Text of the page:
Kwe Lay village in southeast Burma is small. About 40 miles from the Thailand border, the village has just 406 residents, most of them migrants looking for work in agriculture and timber production.
They include 40-year-old Ko Maung Tun. Until three months ago, the father of three had been suffering from coughs and labored breathing for weeks. Thankfully, the village has an MCSP-trained Integrated Community Malaria Volunteer (ICMV), Nan Nyein Nyein Ei, who suspected that TB may be causing Tun’s symptoms and referred him to the Myawaddy Township Hospital for a sputum test for confirmation.
MCSP’s training of 74 ICMVs like Ei is an innovative outgrowth of the country’s success against malaria. Cases of the disease have significantly declined since 2010, when the National Malaria Control Program began training and deploying more than 40,000 volunteers to conduct community-based malaria case detection, and to treat and refer severe cases of the disease.
In 2017, recognizing this well-trained and highly effective cadre of frontline health workers as a valuable national resource, the Ministry of Health and Sports developed a new strategy to expand the role of malaria volunteers to address five additional communicable diseases: TB, HIV, dengue hemorrhagic fever, filariasis, and leprosy. As a result, the title of “malaria volunteer” was changed to “integrated community malaria volunteer.”
When Tun’s test proved positive for TB, he became depressed. As his family’s sole financial provider, he worried that the disease would affect his work and, as a result, the well-being of his children. Ei lifted his spirits by explaining that TB is treatable — and that the treatments are free of charge.
Ei went on to underscore the importance of anti-TB treatment. She was trained by MCSP to stress that medicines must be taken regularly to ensure their success, and that preventative and support measures should also be undertaken by Tun’s family to prevent the spread of the disease and speed his recovery. Before leaving, Ei left Tun and his family with health information pamphlets on TB outlying the same information.
During the initial two weeks of treatment, Tun suffered from side effects of the anti-TB drugs, including dizziness, nausea, vomiting and loss of appetite. However, he kept going thanks to daily visits from Ei, who provided support while also explaining to Tun’s eldest son how best to care for his father during her absences. His son learned to remind his father to cover his mouth and nose when sneezing, take his medicine on time, and – if he began to feel worse – to go to the neighboring health facility for help.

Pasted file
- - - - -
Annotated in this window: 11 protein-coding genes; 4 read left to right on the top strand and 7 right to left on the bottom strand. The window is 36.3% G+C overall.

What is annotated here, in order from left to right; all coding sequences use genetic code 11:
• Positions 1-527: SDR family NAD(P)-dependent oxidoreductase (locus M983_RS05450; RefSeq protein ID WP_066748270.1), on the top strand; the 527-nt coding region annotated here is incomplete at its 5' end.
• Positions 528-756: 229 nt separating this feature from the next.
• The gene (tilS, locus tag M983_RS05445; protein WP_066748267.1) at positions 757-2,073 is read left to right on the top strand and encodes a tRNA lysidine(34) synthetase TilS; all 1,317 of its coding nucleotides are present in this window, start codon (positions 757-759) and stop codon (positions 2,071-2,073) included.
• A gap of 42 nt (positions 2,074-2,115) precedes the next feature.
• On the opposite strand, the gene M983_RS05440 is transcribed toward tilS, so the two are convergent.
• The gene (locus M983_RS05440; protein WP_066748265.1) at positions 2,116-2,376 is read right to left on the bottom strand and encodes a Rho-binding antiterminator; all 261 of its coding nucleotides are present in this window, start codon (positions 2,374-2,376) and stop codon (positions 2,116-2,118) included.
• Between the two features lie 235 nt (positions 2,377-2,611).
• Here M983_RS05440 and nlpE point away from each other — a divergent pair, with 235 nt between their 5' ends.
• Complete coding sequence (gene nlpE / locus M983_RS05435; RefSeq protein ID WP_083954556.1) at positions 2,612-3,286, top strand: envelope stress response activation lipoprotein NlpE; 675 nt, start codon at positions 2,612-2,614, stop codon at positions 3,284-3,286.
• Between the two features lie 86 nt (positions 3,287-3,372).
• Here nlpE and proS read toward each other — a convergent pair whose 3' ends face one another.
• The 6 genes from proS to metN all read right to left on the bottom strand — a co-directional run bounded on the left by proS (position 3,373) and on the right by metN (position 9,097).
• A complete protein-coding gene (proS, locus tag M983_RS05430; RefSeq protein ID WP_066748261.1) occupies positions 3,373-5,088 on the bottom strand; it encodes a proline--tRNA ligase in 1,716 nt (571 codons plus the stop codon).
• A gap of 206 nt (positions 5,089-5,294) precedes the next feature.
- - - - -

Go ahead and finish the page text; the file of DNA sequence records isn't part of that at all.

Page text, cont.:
Due to the easy spread of the disease, Tun feared his children might also be infected. A month after his diagnosis, he had all three tested, and was greatly relieved when all tests came back negative.
Three months into his treatments, Tun is feeling much better. The side effects have passed and, thanks to regular care and guidance on drug adherence from Ei, his coughs and labored breathing have ended, too. An increased appetite allowed him to gain weight and he’s even quit smoking to prevent his condition from worsening. He now feels confident that he will recover completely.
Ten years ago, TB patients in Kwe Lay village were often discriminated against. Today, Tun represents a new kind of patient – one whose positive experiences with a trained ICMV and TB treatment have emboldened him to share his diagnosis without shame. He recently attended a TB health education session led by Ei, where he shared his story and encouraged community consultation with the ICMV.
TB is curable, but still kills millions each year, and remains the leading cause of death from an infectious disease. Moreover, more than 95% of these deaths will occur in low- and middle-income countries like Burma – the very regions where MCSP is striving to prevent needless deaths and help communities thrive.
But TB patients like Tun – and ICMVs like Ei – are helping to turn this tide. Working together, Tun overcame his depression about his initial diagnosis, committed to treatment, and is now an advocate in his community for early detection and treatment of the disease.
To learn more about MCSP’s work in TB, click here.